LAMB IN LOVE By Carrie Brown Algonquin Books 336 pp., $19.95
There are novels for summer reading on the beach. There are novels for winter evenings by the fire. And so why shouldn't there be novels to welcome the spring? Carrie Brown's "Lamb in Love" is as delightful as crocuses erupting through dirty snow.
This gentle, witty story about two middle-aged people falling in love for the first time reads like something Anita Brookner would write, if she would just cheer up. Brown demonstrates a kind of rare courage for a serious novelist: a willingness to let things work out well.
The night Neil Armstrong makes his giant step for mankind, Norris Lamb is taking a big step of his own. On a nightly walk, he spots Vida, a woman "almost old enough to be considered a spinster," dancing around a long-dormant fountain in the moonlight. While the rest of the world gazes at the sky, Norris is struck by a more cosmic vision.
"This love for Vida has swept over Norris, overtaken him after a lifetime of crisscrossing the same streets as she, going in and out the same doors, conducting their business over the same counters. Oh, Norris knows how silly it looks, how they'd laugh, all his neighbors, if they knew. He knows he is a victim of a delicious assault, a caress from a lion's paw."
As postmaster for a little English village, Norris is a man of extraordinarily small experience in love. Long detained in the care of his old relatives, he's had little time to think about romance at all, except for a few chaste fantasies about the women he sees on postage stamps.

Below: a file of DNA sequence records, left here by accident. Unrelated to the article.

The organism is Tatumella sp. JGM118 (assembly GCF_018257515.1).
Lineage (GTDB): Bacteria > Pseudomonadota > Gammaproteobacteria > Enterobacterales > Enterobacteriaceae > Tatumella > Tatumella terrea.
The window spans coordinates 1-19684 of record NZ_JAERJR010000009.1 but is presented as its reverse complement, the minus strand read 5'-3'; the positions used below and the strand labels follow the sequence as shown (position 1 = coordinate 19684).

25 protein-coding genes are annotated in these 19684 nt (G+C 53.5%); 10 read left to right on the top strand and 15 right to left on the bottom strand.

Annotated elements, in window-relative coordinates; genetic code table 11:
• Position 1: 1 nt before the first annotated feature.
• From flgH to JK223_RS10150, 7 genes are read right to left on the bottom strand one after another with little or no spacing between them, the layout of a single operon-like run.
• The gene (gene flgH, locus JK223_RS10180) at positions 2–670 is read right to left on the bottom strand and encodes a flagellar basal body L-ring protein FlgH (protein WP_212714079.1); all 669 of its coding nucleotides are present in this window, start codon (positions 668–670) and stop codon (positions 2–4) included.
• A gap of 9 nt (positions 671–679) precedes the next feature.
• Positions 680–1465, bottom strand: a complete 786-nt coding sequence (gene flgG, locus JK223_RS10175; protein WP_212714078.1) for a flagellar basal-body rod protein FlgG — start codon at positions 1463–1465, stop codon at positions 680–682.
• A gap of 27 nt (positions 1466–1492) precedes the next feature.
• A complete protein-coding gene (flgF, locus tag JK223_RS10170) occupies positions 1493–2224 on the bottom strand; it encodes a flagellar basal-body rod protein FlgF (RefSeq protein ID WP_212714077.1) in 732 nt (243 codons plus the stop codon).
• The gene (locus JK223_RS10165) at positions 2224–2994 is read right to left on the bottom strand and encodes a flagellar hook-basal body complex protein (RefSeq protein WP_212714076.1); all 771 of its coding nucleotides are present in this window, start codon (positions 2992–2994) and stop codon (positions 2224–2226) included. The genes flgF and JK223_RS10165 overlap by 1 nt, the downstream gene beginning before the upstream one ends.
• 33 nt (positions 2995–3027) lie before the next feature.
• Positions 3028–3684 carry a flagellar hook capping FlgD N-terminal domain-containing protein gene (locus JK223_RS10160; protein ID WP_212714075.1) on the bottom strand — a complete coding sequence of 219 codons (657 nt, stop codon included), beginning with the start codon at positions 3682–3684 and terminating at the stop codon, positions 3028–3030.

Empowered by this new elixir, convinced that "he has everything to risk, and everything to gain," Norris begins timidly courting Vida with a series of anonymous gifts dropped in her path and love notes mailed from exotic locals around the world. "He hopes to astonish her with how wonderful it is to be alive," but Vida worries that a maniac is stalking her.
Stumped by the challenge of making his feelings known, Norris considers songs, lingerie, and skywriting, but finally settles on a series of hysterically nervous conversations with Vida at the post office. (He's covered with so many bits of tissue paper from cutting himself shaving that he looks like a piata.)
The comedy of these strange people never subjects them to ridicule. Brown's deft portrayal of Vida and her care for a mentally handicapped young man is so sweet and affecting that we can't help but fall in love with her, too.
This is a novelist who understands that the forest is in the leaf. Brown takes such care with these simple people's hopes and fears that before we know it, their luminary love seems as wondrous as anything else on earth, or beyond.
*Ron Charles is the Monitor's book editor.